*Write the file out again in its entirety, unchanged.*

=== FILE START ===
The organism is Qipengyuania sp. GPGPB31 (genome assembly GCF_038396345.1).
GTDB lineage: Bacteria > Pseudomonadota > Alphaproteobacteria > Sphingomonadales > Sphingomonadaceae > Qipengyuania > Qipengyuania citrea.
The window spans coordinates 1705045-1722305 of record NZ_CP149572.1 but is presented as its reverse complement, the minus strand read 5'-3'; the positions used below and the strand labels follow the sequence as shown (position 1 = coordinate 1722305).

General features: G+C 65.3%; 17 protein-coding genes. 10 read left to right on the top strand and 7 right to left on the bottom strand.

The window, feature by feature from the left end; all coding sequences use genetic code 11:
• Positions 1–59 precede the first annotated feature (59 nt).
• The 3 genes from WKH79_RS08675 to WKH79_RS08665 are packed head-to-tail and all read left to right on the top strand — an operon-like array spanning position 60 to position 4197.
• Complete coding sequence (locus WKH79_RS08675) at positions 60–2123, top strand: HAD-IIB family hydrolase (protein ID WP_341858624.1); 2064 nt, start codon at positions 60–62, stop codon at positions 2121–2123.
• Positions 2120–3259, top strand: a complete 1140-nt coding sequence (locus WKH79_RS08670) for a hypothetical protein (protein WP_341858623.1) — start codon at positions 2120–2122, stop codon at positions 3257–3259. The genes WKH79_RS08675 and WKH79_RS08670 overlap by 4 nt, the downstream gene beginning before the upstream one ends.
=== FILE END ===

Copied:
The organism is Qipengyuania sp. GPGPB31 (genome assembly GCF_038396345.1).
GTDB lineage: Bacteria > Pseudomonadota > Alphaproteobacteria > Sphingomonadales > Sphingomonadaceae > Qipengyuania > Qipengyuania citrea.
The window spans coordinates 1705045-1722305 of record NZ_CP149572.1 but is presented as its reverse complement, the minus strand read 5'-3'; the positions used below and the strand labels follow the sequence as shown (position 1 = coordinate 1722305).

General features: G+C 65.3%; 17 protein-coding genes. 10 read left to right on the top strand and 7 right to left on the bottom strand.

The window, feature by feature from the left end; all coding sequences use genetic code 11:
• Positions 1–59 precede the first annotated feature (59 nt).
• The 3 genes from WKH79_RS08675 to WKH79_RS08665 are packed head-to-tail and all read left to right on the top strand — an operon-like array spanning position 60 to position 4197.
• Complete coding sequence (locus WKH79_RS08675) at positions 60–2123, top strand: HAD-IIB family hydrolase (protein ID WP_341858624.1); 2064 nt, start codon at positions 60–62, stop codon at positions 2121–2123.
• Positions 2120–3259, top strand: a complete 1140-nt coding sequence (locus WKH79_RS08670) for a hypothetical protein (protein WP_341858623.1) — start codon at positions 2120–2122, stop codon at positions 3257–3259. The genes WKH79_RS08675 and WKH79_RS08670 overlap by 4 nt, the downstream gene beginning before the upstream one ends.